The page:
Michigan’s Tougher Curriculum Leads to Lower Graduation Rates

The introduction of more stringent high school graduation requirements in Michigan has contributed to lower graduation rates among underachieving students, The Detroit News reports. Analysis of state education data by the Michigan Consortium for Educational Research shows that a larger percentage of students are now staying in high school for longer than the traditional four years because they are stymied by new standards that focus more on subjects like mathematics and science.

Overall, the analysis was a mix of good news and bad. The adoption of the Michigan Merit Curriculum has pushed the graduation rate of lower-achieving students from 49% before its introduction to 44.5% after. Although the standardized scores went up for students who were well-prepared prior to entering high school, writing scores declined across the board.

"These findings are for the first set of students subject to the new requirements. The results may change as schools and teachers gain experience with the curriculum," said Susan Dynarski, a professor at the University of Michigan's Ford School of Public Policy and one of the study's authors. "As more students complete their high school years, we will find out whether the curriculum boosts college attendance and success, a key goal of the reform."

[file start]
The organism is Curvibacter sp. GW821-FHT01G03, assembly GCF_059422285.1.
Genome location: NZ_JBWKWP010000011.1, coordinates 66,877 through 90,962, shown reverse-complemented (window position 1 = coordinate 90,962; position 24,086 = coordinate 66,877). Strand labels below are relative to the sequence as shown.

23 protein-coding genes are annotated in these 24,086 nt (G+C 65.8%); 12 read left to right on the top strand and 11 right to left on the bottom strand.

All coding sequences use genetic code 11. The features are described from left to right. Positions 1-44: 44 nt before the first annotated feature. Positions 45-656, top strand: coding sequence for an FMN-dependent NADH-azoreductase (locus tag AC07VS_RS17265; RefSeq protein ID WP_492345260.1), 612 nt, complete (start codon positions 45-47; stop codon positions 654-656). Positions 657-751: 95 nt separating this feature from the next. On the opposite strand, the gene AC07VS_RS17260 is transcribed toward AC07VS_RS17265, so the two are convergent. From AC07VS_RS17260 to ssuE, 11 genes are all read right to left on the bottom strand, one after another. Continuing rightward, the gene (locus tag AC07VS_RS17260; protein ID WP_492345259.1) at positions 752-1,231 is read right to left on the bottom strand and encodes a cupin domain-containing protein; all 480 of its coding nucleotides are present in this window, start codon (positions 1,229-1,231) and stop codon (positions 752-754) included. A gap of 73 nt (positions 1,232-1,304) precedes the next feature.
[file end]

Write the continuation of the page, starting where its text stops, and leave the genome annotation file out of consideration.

As part of the MMC, high school students cannot graduate without completing three years of mathematics, two years of science, two years of a foreign language and four years of English language arts. 2011 is the first year that the impact of the MMC could be properly evaluated, as the students who graduated in the spring of 2011 were the first class to enter high school after MMC was introduced in the fall of 2007.

State Superintendent Michael Flanagan said that having the four years' of data to analyze is important not only to determine how students are performing, but also as a diagnostic tool to see if MMC requires any adjustments.

Amber Arellano, executive director of the nonpartisan Education Trust-Midwest research and advocacy group, said the research raises questions about the impact of the MMC on students.
"For example, are low-achieving students less likely to have access to the required MMC courses? There is much that we still need to examine — and address — to ensure all of our Michigan children have the opportunity to learn at high levels," she said.

The analysis is based on the data collected from over 700,000 students who have been enrolled in Michigan public high schools between 2007 and 2011.

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